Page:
So many writer jokes in this episode!
About Cheri Baker
Posts by Cheri Baker:
May 1 was my last day as a VP and Distinguished Engineer at Amazon Web Services, after five years and five months of rewarding fun. I quit in dismay at Amazon firing whistleblowers who were making noise about warehouse employees frightened of Covid-19.
Greetings from week who-the-hell-knows. Days have no meaning. Weeks have no meaning! I mark the slow passage of time in the number of grocery deliveries we’ve had in quarantine. Yesterday was our fourth delivery, I think. Or was it five? All I know is that the trees downtown are in full leaf. Sunny days outnumber the rainy ones. Summer is here. Our rare precious months of Pacific Northwest sun have arrived at last. And we’re stuck inside waiting for the world to change. We’re waiting, waiting, waiting. And even though logic says we’re lucky to be the ones waiting, not the ones risking, waiting is…
Well, you know.
This quarantine is right and good. And why fight rightness, even in your own mind? I say this to myself, daily, yet Resentment sits next to me on the couch like a crumb-spewing squatter, unwelcome and conspicuous, dragging down my mood. She sits there, eyeing me, making huffing sounds and poking me in the ribs.
Go away, Resentment. I don’t want you here. She laughs.
And so here we are, P & I and the third roommate I never wanted. But maybe if I stop fighting Resentment she’ll get up and leave on her own.
Hope springs eternal.
I’m not an adult today. I’m a frustrated eight year-old looking out the window during the last week of school. When will this wait end? Why is it taking FOREVER? When can I go outside and play? Cold logic allows me to go for walks, to spend some time out in the fresh air, but the relief is temporary. Put on the mask. Dodge to the far side of the sidewalk when others walk by. Don’t dawdle, because exercise is allowed but otherwise it’s ESSENTIAL ACTIVITIES ONLY and you’re just being a jerk standing on a street corner waiting for someone to cough on you. Keep it moving! Exercise, smell the trees, and return to your cell to wait.
Right now, I’m missing the feeling of being on a crowded Metro bus, the cabin swaying, people clutching their backpacks and grocery bags, chatting about the weather or staring down at their phones, tap-tap-tapping. Crammed together, we were at one with the living city. Without noticing, you’d shift your body as crowds gather and move, gather and move, flowing together like blood carrying oxygen and ideas and commerce to every road and tributary and building, big or small, old or new.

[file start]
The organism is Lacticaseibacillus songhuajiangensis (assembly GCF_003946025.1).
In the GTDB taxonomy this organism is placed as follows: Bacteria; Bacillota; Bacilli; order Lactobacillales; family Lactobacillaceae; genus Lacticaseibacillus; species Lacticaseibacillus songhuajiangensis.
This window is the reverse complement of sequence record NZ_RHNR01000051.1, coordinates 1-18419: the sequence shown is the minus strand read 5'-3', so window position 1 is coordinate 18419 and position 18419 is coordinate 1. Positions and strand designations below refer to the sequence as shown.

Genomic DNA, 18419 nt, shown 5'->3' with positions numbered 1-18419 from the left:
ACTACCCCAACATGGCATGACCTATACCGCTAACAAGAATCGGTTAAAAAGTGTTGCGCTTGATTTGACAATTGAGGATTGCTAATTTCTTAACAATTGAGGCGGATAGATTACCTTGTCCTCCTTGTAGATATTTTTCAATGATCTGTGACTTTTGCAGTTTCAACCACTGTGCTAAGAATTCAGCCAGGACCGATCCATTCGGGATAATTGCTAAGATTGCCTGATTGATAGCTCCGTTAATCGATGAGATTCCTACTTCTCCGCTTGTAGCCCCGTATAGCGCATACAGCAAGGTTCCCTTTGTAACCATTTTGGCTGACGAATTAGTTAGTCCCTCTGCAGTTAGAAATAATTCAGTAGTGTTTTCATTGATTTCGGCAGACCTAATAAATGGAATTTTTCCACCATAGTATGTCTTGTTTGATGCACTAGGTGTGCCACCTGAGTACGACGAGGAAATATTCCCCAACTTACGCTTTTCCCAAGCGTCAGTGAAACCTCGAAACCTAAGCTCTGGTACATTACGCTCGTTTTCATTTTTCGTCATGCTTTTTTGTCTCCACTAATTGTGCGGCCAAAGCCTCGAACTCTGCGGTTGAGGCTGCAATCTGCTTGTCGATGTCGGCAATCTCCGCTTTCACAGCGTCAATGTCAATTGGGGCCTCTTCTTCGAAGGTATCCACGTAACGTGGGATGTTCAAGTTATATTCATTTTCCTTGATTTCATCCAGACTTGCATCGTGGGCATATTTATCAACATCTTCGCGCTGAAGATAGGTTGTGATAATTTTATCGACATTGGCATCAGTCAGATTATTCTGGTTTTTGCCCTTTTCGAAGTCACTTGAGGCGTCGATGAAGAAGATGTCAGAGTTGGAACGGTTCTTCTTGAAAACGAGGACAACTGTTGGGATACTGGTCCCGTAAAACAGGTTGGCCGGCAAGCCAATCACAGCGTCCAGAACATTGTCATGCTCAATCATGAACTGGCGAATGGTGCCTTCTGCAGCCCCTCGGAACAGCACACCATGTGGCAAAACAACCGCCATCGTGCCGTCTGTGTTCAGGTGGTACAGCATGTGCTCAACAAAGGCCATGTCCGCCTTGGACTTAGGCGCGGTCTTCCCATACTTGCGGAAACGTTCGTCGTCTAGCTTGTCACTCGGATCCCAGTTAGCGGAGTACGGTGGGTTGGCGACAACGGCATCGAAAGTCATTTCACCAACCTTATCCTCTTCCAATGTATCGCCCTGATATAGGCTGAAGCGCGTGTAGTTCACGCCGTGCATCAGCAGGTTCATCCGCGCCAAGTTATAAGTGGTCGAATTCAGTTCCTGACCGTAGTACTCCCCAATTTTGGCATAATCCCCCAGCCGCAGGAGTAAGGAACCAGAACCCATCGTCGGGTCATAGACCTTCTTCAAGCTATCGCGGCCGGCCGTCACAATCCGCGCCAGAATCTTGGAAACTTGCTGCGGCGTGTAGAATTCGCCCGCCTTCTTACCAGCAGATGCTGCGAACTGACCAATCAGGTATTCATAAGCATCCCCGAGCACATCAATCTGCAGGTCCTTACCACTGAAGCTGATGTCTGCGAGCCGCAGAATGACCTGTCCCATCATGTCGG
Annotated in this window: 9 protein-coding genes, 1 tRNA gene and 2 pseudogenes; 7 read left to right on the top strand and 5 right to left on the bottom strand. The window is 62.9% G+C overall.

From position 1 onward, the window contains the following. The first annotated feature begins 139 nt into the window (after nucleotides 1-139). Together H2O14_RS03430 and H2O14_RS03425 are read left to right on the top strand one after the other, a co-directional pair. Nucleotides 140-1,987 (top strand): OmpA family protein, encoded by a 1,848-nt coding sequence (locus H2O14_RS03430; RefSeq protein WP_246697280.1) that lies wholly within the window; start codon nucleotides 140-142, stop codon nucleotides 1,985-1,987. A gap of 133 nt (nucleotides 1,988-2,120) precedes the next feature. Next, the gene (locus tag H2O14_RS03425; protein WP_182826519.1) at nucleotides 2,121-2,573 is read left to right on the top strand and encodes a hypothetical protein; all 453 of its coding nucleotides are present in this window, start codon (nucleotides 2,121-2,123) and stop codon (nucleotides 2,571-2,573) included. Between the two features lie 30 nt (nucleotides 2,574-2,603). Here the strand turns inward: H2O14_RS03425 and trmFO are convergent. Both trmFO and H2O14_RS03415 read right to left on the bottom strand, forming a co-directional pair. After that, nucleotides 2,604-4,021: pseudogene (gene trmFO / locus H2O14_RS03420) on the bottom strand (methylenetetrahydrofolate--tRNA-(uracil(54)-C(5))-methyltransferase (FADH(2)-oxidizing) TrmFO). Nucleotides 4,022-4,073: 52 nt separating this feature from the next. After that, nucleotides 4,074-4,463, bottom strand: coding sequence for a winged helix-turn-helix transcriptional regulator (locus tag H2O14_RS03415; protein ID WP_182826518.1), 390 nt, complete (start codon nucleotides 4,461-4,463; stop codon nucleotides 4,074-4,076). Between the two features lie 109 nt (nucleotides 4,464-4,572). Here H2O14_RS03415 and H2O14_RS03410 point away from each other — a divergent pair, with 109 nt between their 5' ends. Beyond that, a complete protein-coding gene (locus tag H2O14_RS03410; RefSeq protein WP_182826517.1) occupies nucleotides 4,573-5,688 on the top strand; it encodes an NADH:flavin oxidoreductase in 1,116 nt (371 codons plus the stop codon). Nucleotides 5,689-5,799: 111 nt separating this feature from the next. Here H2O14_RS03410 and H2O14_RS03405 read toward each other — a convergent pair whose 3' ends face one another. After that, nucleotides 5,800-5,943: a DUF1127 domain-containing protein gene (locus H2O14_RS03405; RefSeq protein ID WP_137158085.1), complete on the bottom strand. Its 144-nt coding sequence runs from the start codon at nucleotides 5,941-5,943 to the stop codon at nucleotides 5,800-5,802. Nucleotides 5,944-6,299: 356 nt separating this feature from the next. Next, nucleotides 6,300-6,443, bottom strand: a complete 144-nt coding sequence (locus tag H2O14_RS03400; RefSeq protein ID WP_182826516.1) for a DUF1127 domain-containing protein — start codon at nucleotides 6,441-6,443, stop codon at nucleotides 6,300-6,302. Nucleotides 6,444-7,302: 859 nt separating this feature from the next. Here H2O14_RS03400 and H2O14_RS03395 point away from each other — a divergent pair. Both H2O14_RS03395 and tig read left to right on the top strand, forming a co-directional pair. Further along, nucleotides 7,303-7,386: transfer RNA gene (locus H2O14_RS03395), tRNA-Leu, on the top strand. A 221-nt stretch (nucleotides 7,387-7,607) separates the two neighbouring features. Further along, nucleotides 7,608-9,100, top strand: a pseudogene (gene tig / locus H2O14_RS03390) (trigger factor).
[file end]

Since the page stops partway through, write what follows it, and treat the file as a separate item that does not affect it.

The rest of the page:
I miss Seattle as it should be, as it’s always been for me, luminous at dusk, glittering, shining as thousands of windows form a golden mosaic atop dark behemoths jutting into the sky, the yellow-gold lights glowing ever brighter as the sky dims from grey-blue to muddy-black.
I remember the blissful hours of rest before the buses rolled at five in the morning out like Autobots, ready to serve, and later on, the cars pulling into garages, and also the people – so many! – arriving for work in suits and jeans and construction hats, and once we were all here, together, with coffee in our hands the day could begin again and the world would turn once more.
Breathe in. Breathe out.
Seattle had a rhythm, once. A pulse.
We live among towers made of glass and light.
Yet we are small, soft, cautious animals, waiting in our dens for the danger to pass.
When will we return to life?
Breathe in. Breathe out.
I can do this.
I can wait.
Photo by Nick Bolton at Unsplash.
The idea was so painful I dropped to 97 percent efficiency.
Amazon had listed the standard ebook price for Network Effect as $26.99. Perhaps this was to make the “discounted” $13.99 ebook price look like a bargain? Tor’s full retail price for the ebook was higher than Amazon’s hardback price! Anyway, I hopped over to Kobo to pre-order the book because I prefer EPUB to Amazon’s proprietary MOBI format. Pricing games aside, one point in Tor’s favor is that they sell their ebooks DRM-free. And that’s ideal, because I prefer to drop my ebook files on my home server so I can read them in whatever app I’d like. DRM doesn’t prevent piracy. But it’s pretty effective at limiting reader choice and being a pain in our asses. Oh, and making you feel stuck to one app or platform. It’s good for that too! Blech.
Anyway, I digress. Huzzah for Murderbot! Huzzah for Tor for not buying into the DRM lie. And huzzah for Kobo too.